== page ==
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Open Access Research

Lung cancer risk among textile workers in Lithuania

Irena Kuzmickiene* and Mecys Stukonis

Author Affiliations

Institute of Oncology, Vilnius University, Lithuania

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Journal of Occupational Medicine and Toxicology 2007, 2:14  doi:10.1186/1745-6673-2-14


The electronic version of this article is the complete one and can be found online at: http://www.occup-med.com/content/2/1/14


Received:1 August 2007
Accepted:16 November 2007
Published:16 November 2007

© 2007 Kuzmickiene and Stukonis; licensee BioMed Central Ltd.

This is an Open Access article distributed under the terms of the Creative Commons Attribution License (http://creativecommons.org/licenses/by/2.0), which permits unrestricted use, distribution, and reproduction in any medium, provided the original work is properly cited.

Abstract

Background

The textile industry is one of the largest employers in Lithuania. IARC monograph concludes that working in the textile manufacturing industry entails exposures that are possibly carcinogenic to humans. The purpose of this study was to investigate risk of lung cancer incidence in textile industry workers by the type of job and evaluate the relation between occupational textile dusts exposure and lung cancer risk in a cohort.

Methods

Altogether 14650 textile workers were included in this retrospective study and were followed from 1978 to 2002. Lung cancer risk was analyzed using the standardized incidence ratios (SIR) calculated by the person-years method. The expected number of cases was calculated by indirect methods using Lithuanian incidence rates.

Results

During the period of 25 years 70 cancer cases for male and 15 for female were identified. The SIR for male was 0.94 (95% CI PI 0.73–1.19), for female 1.36 (95% CI 0.76–2.25). The lung cancer risk for male in the cotton textile production unit was significantly lower after 10 years of employment (SIR = 0.34; 95% CI 0.12–0.73). The lung cancer risk decreased with level of exposure to textile dust (p for trends was <0.05): the SIR for the low, medium, high and very high level of cumulative exposure were 1.91 (95% CI 0.92–3.51), 1.30 (95% CI 0.52–2.69), 0.77 (95% CI 0.21–1.96), and 0.24 (95% CI 0.03–0.86) respectively.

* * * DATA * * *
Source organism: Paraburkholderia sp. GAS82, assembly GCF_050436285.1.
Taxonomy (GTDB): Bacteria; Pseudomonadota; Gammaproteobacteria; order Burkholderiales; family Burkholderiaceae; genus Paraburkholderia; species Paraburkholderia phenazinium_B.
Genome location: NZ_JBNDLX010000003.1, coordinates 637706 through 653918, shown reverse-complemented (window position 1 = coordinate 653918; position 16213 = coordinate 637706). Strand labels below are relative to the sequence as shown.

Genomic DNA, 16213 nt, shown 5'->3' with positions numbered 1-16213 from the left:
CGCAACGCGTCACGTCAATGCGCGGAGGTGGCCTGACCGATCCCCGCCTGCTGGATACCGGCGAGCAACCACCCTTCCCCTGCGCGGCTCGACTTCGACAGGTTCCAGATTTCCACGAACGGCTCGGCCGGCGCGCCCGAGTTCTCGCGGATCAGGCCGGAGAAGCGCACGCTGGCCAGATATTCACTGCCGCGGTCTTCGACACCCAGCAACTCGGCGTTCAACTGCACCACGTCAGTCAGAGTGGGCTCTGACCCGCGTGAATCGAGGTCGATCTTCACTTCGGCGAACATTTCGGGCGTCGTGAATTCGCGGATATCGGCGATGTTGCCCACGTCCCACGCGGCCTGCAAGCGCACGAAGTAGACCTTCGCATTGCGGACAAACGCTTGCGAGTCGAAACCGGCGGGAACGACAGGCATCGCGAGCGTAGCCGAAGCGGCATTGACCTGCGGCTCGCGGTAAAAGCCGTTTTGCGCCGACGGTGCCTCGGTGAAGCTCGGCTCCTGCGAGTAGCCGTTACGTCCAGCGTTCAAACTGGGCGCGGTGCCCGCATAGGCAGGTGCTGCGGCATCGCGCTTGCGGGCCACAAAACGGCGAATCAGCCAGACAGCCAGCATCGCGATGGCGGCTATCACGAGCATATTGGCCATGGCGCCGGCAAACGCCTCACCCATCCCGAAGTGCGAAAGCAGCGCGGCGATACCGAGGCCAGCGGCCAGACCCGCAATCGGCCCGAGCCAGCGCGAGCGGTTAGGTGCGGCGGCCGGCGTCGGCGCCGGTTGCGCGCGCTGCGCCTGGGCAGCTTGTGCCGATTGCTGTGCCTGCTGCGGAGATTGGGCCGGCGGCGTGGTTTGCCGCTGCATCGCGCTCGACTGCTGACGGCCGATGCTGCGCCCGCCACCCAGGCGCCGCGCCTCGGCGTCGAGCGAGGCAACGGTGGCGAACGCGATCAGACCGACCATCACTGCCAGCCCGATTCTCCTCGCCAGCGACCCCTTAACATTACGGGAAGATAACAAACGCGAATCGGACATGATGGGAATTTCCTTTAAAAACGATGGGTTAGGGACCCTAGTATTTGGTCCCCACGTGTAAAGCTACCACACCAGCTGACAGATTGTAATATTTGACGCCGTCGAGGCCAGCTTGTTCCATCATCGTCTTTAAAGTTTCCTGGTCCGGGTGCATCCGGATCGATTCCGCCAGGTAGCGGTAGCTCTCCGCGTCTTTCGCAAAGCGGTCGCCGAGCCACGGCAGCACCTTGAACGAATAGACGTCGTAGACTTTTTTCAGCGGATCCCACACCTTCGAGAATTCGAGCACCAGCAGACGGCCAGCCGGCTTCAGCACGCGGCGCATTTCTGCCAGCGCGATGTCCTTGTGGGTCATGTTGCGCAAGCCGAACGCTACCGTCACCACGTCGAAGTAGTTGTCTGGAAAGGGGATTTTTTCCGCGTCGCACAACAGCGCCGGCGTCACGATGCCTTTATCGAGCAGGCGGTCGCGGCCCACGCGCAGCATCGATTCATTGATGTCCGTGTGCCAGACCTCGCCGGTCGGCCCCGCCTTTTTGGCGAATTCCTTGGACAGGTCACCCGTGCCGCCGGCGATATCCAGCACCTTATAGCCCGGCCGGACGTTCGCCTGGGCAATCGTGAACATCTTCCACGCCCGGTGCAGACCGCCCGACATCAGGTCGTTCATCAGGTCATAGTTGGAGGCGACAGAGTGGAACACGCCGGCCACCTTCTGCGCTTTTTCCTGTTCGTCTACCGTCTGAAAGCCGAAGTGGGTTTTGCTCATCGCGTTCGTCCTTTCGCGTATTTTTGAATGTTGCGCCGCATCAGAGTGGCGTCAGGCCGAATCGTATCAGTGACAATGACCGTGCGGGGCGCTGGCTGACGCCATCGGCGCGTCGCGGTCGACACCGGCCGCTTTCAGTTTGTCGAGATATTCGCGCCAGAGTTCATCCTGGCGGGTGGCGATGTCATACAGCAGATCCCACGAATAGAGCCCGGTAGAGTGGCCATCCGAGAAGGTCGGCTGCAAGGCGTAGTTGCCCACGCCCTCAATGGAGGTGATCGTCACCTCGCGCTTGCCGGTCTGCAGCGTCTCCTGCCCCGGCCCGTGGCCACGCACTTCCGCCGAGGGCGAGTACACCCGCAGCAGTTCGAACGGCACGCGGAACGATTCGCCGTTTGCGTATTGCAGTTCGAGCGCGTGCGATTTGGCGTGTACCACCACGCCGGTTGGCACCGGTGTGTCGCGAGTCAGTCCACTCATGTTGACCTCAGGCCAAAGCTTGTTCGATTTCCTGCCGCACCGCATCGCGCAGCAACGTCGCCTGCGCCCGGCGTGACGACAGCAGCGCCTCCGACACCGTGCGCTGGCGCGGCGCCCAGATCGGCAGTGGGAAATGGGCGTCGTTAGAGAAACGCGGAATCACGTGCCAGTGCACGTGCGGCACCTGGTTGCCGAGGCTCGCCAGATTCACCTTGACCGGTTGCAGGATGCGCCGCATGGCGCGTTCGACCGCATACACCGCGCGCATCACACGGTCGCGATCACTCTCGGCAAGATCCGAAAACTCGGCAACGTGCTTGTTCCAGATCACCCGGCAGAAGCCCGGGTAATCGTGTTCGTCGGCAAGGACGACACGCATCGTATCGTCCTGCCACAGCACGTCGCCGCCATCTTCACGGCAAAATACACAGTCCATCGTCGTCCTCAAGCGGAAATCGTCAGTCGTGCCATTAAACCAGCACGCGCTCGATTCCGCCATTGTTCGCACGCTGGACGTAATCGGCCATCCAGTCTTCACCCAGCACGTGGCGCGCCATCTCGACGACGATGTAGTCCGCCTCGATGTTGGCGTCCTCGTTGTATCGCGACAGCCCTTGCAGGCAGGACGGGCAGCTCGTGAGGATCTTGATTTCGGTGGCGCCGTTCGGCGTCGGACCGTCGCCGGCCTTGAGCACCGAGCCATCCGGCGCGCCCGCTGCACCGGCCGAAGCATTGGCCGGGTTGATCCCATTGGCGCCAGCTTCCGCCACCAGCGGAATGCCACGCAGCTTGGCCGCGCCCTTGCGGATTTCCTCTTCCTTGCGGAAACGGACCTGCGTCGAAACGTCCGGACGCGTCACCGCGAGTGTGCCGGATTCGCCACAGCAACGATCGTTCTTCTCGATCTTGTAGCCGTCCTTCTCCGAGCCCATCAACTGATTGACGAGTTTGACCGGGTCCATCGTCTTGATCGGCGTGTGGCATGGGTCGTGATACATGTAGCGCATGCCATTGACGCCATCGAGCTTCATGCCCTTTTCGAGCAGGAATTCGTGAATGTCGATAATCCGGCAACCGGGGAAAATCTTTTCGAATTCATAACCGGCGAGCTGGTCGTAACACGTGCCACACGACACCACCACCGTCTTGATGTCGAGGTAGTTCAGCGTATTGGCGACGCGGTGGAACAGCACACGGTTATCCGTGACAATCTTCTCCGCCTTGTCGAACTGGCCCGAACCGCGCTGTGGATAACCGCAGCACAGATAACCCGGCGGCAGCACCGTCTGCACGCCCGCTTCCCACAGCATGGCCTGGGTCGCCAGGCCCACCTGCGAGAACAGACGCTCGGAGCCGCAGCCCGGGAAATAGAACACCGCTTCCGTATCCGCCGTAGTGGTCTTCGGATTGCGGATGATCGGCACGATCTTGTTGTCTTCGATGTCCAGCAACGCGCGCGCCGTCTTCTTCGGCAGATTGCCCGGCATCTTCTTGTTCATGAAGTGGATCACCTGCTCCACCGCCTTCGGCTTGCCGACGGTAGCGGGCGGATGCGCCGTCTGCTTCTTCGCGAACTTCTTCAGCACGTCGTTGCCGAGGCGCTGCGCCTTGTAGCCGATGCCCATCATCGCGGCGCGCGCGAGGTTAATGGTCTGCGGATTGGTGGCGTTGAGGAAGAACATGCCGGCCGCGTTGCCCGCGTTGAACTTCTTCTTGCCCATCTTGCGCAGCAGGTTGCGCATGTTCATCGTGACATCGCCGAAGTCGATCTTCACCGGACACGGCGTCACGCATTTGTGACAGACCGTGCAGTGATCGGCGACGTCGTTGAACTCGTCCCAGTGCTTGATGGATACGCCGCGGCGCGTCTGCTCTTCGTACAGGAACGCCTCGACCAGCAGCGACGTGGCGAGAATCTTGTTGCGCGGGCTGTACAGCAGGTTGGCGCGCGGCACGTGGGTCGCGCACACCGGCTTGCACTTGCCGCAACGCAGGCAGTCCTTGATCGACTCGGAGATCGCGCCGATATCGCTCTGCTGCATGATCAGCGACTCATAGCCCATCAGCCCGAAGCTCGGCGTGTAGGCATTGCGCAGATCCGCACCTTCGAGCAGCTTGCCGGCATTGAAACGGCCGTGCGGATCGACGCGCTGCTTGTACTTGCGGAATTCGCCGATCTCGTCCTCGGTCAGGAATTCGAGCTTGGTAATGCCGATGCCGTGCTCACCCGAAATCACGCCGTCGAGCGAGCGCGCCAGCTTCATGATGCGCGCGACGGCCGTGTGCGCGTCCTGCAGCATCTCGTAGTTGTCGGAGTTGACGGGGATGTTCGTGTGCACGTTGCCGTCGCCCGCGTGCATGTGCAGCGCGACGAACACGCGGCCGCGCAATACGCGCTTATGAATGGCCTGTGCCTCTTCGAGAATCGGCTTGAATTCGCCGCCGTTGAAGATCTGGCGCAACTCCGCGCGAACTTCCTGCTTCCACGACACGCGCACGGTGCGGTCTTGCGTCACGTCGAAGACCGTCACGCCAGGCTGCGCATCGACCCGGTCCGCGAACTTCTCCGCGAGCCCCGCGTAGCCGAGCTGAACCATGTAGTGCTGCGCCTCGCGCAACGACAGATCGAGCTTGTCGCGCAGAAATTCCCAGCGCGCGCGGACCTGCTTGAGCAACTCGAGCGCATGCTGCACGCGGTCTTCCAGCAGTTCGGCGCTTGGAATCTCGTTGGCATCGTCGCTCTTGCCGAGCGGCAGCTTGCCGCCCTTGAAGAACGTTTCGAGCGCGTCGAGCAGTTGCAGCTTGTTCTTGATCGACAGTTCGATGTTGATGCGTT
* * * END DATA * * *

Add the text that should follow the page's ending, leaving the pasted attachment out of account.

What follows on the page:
Conclusion

In our study the exposure to cotton textile dust at workplaces for male is associated with adverse lung cancer risk effects. High level of exposure to cotton dusts appears to be associated with a reduced risk of lung cancer in cotton textile workers.

Background

The textile industry is one of the largest employers in Lithuania. The textile includes spinning, weaving, knitting and finishing all types of natural and artificial (synthetic) fibers. IARC monograph concludes that working in the textile manufacturing industry entails exposures that are possibly carcinogenic to humans [1]. During spinning, weaving and knitting operations, exposure to chemicals is generally limited. Exposure to natural organic (cotton) fibers in textile industry is usually characterized as cotton dust [2]. Numerous studies have shown that exposure to organic dust, especially that having endotoxin, results in lower rates of lung cancer [3-7]. Several recent investigations have reported decreased risks of lung cancer among workers in the cotton textile industry [8-10]. A several studies do not indicate an increased risk of cancer, rather a decreased risk [11,12]. In our previously report, we presented the cancer risk in the cotton textile workers cohort in 1979–1997 [13]. The lung cancer risk in this workers cohort was slightly increased than in the general country population. However, our study results may be the results of young age of cohort and the small of number cases. The follow up was prolonged for five years. The aim of the present study was to investigate lung cancer incidence risk in relation to the type of job and textile dust exposure.